IDP women affected by Mogadishu election chaos start up new businesses

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Jija Mohamed Yussuf, a displaced widow, has returned to her camp in Sigaale village in the Somali capital’s Hodan district after being displaced temporarily by the electoral dispute that brought violent conflict to this part of the city in April.

She used to run a table-top shop selling rice, flour and sugar. When the chaos erupted she fled with her eight children and food stocks to another camp in Deynile, on the outskirts of the city. They ate some of the food to survive and the rest was spoilt in heavy rainfall.

Jija lost not only her source of daily income, but also the $60 investment from a women’s rotating savings group that had enabled her to start the shop in January 2019.

“I used to wash utensils for a restaurant before I set up the shop. I invested some of the money in the savings scheme and that is how I was able to start my own business,” she said.

Jija was one of 30 of the most vulnerable women affected by the political violence that rocked the city to be given $130 by local organisation, Barwaaqo Community, to set up in business again. She started selling women’s and children’s clothes in May.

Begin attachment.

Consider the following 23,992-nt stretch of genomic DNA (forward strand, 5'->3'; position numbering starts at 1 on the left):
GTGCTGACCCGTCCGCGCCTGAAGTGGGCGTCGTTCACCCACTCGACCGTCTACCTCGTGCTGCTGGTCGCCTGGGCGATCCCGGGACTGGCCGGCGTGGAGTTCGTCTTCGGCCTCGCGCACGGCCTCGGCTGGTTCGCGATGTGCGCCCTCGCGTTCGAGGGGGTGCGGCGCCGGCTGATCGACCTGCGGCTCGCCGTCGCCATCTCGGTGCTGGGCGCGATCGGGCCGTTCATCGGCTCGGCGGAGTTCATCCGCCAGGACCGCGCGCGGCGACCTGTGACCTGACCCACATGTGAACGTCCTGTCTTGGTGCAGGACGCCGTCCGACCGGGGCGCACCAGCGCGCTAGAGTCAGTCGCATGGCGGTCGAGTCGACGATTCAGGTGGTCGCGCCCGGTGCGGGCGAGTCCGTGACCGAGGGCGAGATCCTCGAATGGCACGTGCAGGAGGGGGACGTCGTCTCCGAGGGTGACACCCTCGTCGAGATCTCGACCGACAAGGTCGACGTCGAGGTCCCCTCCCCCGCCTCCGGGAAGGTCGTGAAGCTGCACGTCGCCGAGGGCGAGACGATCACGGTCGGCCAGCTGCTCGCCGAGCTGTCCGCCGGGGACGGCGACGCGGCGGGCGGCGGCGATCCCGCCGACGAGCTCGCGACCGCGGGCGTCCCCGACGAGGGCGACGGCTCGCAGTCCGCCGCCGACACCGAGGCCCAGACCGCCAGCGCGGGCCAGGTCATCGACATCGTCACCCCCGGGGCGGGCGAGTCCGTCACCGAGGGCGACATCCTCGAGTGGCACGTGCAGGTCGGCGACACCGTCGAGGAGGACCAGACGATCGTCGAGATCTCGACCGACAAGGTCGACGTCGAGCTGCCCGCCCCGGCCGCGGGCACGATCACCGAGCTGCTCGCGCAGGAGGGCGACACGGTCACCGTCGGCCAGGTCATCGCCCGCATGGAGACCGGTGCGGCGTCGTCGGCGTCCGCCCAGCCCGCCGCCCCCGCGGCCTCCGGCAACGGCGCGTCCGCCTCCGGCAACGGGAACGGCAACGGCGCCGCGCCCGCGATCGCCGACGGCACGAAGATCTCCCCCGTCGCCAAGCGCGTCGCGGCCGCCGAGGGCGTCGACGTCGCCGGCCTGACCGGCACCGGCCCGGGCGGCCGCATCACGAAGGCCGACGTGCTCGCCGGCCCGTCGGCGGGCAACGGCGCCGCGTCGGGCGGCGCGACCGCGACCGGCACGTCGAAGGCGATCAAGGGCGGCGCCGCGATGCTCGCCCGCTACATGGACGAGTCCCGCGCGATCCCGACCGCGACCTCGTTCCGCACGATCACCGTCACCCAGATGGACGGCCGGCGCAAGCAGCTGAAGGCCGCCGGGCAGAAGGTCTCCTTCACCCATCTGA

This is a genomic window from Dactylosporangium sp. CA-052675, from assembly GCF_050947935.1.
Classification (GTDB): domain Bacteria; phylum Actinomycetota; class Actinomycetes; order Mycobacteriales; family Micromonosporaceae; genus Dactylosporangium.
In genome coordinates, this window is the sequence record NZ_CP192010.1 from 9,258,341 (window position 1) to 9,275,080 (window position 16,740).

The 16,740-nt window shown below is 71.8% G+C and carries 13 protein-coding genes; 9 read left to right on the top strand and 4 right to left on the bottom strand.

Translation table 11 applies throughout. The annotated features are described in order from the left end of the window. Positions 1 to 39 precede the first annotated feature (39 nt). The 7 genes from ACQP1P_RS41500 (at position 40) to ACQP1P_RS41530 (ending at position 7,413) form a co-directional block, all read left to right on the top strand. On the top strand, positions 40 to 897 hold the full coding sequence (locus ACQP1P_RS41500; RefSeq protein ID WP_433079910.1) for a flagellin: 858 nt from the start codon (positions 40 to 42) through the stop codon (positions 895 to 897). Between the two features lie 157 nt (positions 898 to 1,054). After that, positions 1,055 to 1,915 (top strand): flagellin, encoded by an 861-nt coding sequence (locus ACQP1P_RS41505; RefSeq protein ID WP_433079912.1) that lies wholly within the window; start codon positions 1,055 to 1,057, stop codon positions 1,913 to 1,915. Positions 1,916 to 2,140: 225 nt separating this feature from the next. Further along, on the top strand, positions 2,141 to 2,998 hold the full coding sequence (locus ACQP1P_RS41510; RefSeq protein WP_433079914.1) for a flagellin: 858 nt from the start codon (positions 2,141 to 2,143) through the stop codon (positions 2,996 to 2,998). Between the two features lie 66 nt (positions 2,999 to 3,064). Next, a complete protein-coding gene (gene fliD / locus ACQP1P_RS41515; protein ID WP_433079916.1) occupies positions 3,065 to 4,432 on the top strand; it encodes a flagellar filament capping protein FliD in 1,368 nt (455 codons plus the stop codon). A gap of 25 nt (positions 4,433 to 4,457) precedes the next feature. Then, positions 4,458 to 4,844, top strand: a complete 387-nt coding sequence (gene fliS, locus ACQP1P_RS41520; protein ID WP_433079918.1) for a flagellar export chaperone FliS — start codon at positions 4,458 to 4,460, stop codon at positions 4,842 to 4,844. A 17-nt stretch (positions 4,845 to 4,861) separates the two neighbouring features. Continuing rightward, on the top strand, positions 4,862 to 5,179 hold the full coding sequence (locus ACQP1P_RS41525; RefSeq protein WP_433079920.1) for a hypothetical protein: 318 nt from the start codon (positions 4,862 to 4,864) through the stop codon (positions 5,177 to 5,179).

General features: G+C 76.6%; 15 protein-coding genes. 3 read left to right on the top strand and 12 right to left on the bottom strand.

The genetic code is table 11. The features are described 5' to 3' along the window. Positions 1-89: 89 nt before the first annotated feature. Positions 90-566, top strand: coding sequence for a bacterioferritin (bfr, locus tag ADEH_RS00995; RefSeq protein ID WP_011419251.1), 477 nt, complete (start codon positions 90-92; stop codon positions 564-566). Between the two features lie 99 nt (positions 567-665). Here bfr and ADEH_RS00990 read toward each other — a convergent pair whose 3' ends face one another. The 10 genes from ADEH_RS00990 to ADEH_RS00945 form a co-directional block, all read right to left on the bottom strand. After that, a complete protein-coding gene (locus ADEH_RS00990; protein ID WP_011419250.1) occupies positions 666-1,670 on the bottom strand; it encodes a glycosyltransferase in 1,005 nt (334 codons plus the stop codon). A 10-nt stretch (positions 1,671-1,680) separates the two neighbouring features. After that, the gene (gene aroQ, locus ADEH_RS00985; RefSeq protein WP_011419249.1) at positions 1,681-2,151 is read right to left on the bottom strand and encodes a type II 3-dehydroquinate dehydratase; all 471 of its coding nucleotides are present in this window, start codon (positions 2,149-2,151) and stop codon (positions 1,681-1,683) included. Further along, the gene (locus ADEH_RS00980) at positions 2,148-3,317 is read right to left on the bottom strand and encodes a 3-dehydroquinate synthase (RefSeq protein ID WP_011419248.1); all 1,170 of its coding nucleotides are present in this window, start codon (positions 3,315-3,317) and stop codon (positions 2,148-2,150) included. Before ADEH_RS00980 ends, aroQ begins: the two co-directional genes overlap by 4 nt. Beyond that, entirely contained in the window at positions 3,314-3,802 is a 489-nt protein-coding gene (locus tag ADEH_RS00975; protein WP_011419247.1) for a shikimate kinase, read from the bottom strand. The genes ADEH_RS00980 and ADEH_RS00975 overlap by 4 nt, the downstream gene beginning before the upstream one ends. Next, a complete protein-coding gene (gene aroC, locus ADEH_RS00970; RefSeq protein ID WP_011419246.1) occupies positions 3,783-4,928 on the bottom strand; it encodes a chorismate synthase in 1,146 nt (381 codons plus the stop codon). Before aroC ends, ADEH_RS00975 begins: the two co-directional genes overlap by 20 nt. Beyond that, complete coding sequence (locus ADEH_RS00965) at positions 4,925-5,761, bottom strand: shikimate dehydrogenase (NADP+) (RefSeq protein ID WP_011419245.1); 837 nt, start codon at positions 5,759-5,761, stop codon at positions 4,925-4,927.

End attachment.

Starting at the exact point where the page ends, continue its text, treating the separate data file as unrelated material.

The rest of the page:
“This organisation has helped us with a little money. I used my share to buy this stock that I’m selling now,” she said. “I make a profit of more than five dollars though on bad days it can be down to $2.5.”

This was the first aid Jija had received since fleeing five years ago from Qoryooley, Lower Shabelle region, where drought destroyed her farm and livestock.  She is cooking twice a day for her children and hopes things will improve further so that she can move the family out of the IDP camps to a rented house in the city – if she can save enough.

Yasmin Abdullahi, another widowed mother of four, started a vegetable business back in Sigaale with money from Barwaaqo Community. She is making $6 to $10 daily selling watermelon, tomatoes, onions and potatoes.

This is an improvement on her previous earnings of just over a dollar selling vegetables before their brief escape from Hodan district.

“I am making some good money now though most of my customers are buying the vegetables on credit. I open every morning and am hopeful it will soon make a change in my living,” she said.

Yasmin, who fled from Yaaq Biraweyne in Lower Shabelle after her husband was killed in a clan conflict, says she is now able to cook three meals for her children.

A representative of Barwaaqo Community, Salim Mohamed Hassan, said they are planning to help 150 IDP women to start businesses so that they can be independent and move out of the camps. The organisation is funded by diaspora Somalis.

Salim said they wanted to support women with the potential to invest the money wisely and apply for bank loans to further expand their businesses.

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